I like WFC. I think they have both headwinds and tailwinds right now. Certainly being the major mortgage player here in the U.S. could be a headwind as far as interest rates go because mortgage origination demand is starting to slow. Although that’s not just due to interest rates rising, but also probably due to the fact that a lot of pent up demand coming out of the gate has already been exhausted. Something to think about. However, I still really like WFC over the long term.

      Best regards!

    • says

      Kraft’s forward PE is 16.3 while Unilever’s is 20.6 (according to Morningstar), so I think KRFT is arguably fairly valued while UL is overvalued. KRFT is not necessarily a growth story as much as a dividend story, but with the high current yield, I’m fine with that. I own MDLZ as well for the international component–sort of like my MO/PM pairing.

      But if I had to pick just one of the 4 stocks I listed above, I’d go with Ford. I bought at $10 and just added more at $16. I think it’s still undervalued here, and I bet there will be another nice dividend bump next year. And they beat on earnings and raised guidance…can’t ask for better than that. The only downside is if Mulally goes to MSFT–I could see a temporary pullback if that happens.

      Also, I like GE too and some of their industrial internet stuff they’re doing too. Perhaps worth adding more to that position.

    • says


      Interesting perspective there. Funnily enough, Morningstar actually has UL as the cheaper stock of the two based on their valuation technique. I think they’re similarly valued personally, as UL probably deserves a slightly higher P/E based on the growth prospects. However, I still like KRFT and I especially like your strategy of owning both KRFT and MDLZ. That way you own the legacy Kraft and that’s very much like the MO/PM strategy (which I also employ). It’s wonderful to have access to the richest market in the world now (U.S.) and also what should propel great growth going forward (everyone else). Great stuff!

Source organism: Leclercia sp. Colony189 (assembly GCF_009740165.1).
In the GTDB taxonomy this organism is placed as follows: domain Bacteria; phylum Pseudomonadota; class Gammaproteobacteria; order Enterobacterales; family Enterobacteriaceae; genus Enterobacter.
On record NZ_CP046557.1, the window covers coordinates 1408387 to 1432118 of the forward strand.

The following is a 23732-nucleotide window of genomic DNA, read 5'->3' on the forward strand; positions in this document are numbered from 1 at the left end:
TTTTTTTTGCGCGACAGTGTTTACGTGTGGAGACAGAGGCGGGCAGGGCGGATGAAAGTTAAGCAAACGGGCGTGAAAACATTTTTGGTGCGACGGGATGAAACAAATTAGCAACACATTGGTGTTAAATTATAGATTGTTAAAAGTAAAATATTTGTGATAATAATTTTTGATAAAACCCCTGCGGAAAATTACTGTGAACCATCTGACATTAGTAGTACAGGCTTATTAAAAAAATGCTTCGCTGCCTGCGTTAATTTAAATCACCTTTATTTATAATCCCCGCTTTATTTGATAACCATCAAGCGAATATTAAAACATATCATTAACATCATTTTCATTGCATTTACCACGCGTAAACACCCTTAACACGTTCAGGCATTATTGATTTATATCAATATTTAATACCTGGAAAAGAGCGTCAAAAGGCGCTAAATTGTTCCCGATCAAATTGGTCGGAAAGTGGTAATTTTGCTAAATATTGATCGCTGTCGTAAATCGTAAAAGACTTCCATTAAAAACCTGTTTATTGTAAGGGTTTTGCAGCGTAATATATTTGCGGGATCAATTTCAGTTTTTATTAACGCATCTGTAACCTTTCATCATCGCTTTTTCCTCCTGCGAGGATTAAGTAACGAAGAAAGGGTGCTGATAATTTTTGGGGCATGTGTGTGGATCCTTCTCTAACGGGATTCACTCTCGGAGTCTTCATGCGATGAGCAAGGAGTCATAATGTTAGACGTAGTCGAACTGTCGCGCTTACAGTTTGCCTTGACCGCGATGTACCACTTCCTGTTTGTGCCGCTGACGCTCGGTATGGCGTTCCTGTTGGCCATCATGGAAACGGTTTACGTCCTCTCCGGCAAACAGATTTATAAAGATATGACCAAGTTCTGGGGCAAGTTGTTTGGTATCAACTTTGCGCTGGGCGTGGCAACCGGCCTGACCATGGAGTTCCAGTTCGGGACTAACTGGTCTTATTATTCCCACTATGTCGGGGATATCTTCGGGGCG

I’m not so sure about Ford. It might be cheap right now, but I have a personal strategy of staying away from auto and airline stocks specifically. They have just historically been rather poor investments as an aggregate. That’s not to say incredible money can’t be made at the right time with the right company, but as a buy-and-monitor investor it’s tough for me to stomach the cyclical ups and downs. And besides, picking exact winners at exactly the right time isn’t something I’m good at, nor is it my strategy.

      I agree with you on GE, however. I wish I would have bought a bigger position when I initiated an investment with the company. It’s always tough to buy near 52-week highs, but sometimes you gotta bite the bullet when you know the value is there. I still think value is there.

      Best wishes.

  17. Anonymous says

    Hi DM,

    I am a regular reader of your blog from Europe, so I am of course delighted that you are considerung to add a European name to the list.

    I am in the portfolio building phase & just bought some Unilever shares on Monday, IBM and Cisco today. Heineken is also very high on my list.

    All the best & take care!

    • says


      Hi! Glad to have you stop by all the way from Europe. Thanks for reading. :)

      It looks like we’re on the same page regarding UL here. I’m biding my time, just waiting for a little dip.

      I like the tech buys. I prefer IBM over CSCO, however. I’m t a bit concerned about the guidance and revised revenue outlook. It looks like a scary ’14 for them. Although I like buying on the dips, the fundamentals look a little shaky right now to me. However, I’m certainly no expert on all things tech. :)